Commerzbank AG Sets Aside $745 Million to Fund Job Cuts

Commerzbank AG will pay this amount as the lender is gearing up to cut up 2,300 positions between 2021 and

€610 million ($745 million) is being set aside by Commerzbank AG in the fourth quarter to pay for one-off costs related to planned layoffs, as part of Germany’s second-biggest bank’s efforts to reduce costs.

According to a Bloomberg report, Commerzbank AG will pay this amount as the lender is gearing up to cut up 2,300 positions between 2021 and 2024. Although formal numbers have yet to be announced under a strategic overhaul, the German lender is joining a growing list of global banks that have announced multiple job reduction rounds this year.

Commerzbank has been pursuing deeper cost cuts and will present a new plan with the release of its first-quarter financial results. The move comes amid growing pressure on the group’s revenues and the negative effects of the coronavirus pandemic.

The bank’s new CEO, Manfred Knof is set to discuss the possibility of a further 7,000 layoffs when he takes office in January, which is in addition to nearly 4,000 job cuts announced last autumn.

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Investors Want More Job Cuts

Additionally, the bank has been shuffling around major executives over the last few months. A number of key executives have exited the bank, including CEO Martin Zielke and Chairman Stefan Schmittmann. Both resigned suddenly in July, and their departure was followed by a major shift in the lender’s restructuring plan.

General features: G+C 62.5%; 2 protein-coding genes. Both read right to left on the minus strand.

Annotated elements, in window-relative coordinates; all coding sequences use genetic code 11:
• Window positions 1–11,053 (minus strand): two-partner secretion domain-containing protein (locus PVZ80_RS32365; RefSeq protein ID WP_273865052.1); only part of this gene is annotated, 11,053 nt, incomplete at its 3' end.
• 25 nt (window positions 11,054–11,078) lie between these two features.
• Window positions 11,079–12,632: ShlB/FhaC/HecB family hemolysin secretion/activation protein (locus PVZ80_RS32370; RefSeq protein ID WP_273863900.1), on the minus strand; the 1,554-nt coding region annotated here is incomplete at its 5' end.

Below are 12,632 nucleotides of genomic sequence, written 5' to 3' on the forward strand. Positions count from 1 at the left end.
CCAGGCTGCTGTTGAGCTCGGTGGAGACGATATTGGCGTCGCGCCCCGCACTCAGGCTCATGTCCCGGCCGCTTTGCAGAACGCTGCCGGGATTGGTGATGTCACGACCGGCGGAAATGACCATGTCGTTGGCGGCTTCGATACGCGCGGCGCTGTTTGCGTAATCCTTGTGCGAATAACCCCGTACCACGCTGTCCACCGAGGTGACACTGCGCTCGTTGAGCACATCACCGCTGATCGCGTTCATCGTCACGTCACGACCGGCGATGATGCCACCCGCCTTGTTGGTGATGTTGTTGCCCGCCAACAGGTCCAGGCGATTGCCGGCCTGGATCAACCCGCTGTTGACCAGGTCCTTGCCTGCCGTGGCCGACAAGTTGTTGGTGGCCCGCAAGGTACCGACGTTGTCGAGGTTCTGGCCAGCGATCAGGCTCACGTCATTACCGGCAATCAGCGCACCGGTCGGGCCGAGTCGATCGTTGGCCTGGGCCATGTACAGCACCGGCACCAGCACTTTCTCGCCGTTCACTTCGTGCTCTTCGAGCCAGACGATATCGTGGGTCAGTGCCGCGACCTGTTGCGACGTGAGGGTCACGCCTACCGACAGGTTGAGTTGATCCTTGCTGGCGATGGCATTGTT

The original plan, dubbed ‘Commerzbank 5.0,’ was unveiled last year and involved the reduction of 4,300 positions and the closure of about 200 branches in Germany. However, major shareholders criticized Commerzbank’s management for not making deeper cost cuts and also demeaned the bank to pull out of businesses where it is not profitable, especially after the collapse of merger talks with Deutsche Bank.

As a result, Commerzbank board is now considering to increase branch closures to 400 and job cuts to 10,000, or double the numbers previously mentioned.

Furthermore, Commerzbank decided not to sell its Polish subsidiary mBank, and will instead retain its majority stake of 70% in the lucrative business and terminate the sales process.

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